One of the biggest concerns will be addressing the social and emotional learning needs of our students, staff, and families. The social curriculum is as much a part of school as the academic curriculum.

We have built in Intervention and Enrichment time in the master schedule for the elementary and middle school. This will be a time that teachers can work with students on any academic gaps, and students have an opportunity to participate in club activities such as art, yearbook, robotics, etc. We are excited about expanding our programs and opportunities for students.

Radford

We are grateful for the federal and state grant funds we have received that allows us to hire more staff to help with the learning loss our students experienced last year due to the Pandemic.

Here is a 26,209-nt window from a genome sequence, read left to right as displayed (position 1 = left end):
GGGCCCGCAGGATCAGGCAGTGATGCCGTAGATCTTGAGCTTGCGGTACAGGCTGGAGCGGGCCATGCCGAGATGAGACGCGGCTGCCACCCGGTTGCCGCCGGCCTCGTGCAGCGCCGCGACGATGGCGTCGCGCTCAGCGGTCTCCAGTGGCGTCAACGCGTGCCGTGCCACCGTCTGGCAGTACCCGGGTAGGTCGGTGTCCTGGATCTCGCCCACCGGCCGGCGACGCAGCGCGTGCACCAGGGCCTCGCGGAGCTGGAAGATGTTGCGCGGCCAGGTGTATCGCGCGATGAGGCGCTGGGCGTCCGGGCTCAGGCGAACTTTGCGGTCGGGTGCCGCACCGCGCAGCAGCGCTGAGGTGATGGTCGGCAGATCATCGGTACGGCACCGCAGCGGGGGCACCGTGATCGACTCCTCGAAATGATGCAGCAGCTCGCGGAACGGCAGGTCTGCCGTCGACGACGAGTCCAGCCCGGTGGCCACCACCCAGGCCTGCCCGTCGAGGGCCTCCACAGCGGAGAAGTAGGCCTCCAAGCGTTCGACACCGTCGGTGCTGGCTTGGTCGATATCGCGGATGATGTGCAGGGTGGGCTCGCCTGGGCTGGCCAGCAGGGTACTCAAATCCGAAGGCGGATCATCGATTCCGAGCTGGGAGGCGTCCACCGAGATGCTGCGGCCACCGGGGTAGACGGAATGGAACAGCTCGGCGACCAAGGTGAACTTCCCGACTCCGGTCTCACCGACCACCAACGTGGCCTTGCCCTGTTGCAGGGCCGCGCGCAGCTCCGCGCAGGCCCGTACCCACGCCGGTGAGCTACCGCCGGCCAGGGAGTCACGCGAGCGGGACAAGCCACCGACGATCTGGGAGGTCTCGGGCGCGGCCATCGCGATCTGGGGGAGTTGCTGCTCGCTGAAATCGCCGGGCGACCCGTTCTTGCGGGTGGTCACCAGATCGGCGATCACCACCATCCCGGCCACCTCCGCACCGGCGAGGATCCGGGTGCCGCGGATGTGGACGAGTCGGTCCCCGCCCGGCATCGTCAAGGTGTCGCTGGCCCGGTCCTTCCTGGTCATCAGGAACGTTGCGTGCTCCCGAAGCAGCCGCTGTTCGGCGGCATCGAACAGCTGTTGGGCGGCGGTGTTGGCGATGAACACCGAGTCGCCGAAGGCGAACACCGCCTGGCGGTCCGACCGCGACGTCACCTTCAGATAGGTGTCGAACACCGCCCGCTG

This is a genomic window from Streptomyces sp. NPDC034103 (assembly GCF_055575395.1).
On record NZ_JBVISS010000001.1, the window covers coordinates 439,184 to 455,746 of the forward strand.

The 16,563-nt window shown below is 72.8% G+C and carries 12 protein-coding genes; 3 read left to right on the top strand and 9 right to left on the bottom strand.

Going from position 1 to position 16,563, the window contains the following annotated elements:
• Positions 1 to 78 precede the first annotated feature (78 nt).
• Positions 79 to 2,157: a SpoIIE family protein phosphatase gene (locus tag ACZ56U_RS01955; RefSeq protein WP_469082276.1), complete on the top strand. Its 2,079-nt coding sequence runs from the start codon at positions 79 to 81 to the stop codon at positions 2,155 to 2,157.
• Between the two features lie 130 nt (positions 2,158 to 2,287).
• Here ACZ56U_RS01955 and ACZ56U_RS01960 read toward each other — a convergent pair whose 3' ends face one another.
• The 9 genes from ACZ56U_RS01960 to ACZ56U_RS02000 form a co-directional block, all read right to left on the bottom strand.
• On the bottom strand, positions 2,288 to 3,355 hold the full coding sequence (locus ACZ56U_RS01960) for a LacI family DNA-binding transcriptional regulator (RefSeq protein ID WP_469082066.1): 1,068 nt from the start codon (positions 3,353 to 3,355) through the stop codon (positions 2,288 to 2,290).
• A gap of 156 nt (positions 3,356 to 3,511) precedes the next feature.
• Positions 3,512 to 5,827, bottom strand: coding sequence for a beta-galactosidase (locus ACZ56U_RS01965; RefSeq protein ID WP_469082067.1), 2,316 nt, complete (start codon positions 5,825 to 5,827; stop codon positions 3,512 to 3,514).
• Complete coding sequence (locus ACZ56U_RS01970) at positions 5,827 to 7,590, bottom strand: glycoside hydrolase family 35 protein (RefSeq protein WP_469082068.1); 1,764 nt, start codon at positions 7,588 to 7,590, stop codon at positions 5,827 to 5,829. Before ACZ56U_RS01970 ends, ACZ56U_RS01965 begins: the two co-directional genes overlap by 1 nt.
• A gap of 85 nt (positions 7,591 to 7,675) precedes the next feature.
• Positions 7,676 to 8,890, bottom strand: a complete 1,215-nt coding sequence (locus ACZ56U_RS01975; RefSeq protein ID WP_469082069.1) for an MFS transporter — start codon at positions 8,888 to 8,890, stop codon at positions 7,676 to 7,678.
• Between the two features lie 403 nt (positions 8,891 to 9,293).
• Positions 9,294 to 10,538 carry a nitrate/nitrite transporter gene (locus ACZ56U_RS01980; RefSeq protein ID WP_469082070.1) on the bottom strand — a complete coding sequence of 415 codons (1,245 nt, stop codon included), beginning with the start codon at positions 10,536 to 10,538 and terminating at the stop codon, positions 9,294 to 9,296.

We have really worked hard on providing more personnel, particularly in content areas of reading and math, to support both our students and teachers. We will definitely need to assess our students in order to know where they are and what we need to provide to them in order for them to achieve at high levels. Even though we may have a more traditional school year, we would continue to ask for patience, flexibility and grace as I am sure there will be impacts as a result of the continuing Pandemic even as the sense of normalcy is returning.

Roanoke City

Roanoke City Public Schools is excited to continue five days a week of in-person instruction, which we reintroduced this summer. Learning recovery and acceleration is a focus of our ongoing summer programming, and we will continue to work toward mastery of prior-year standards and content during the 2021-22 school year.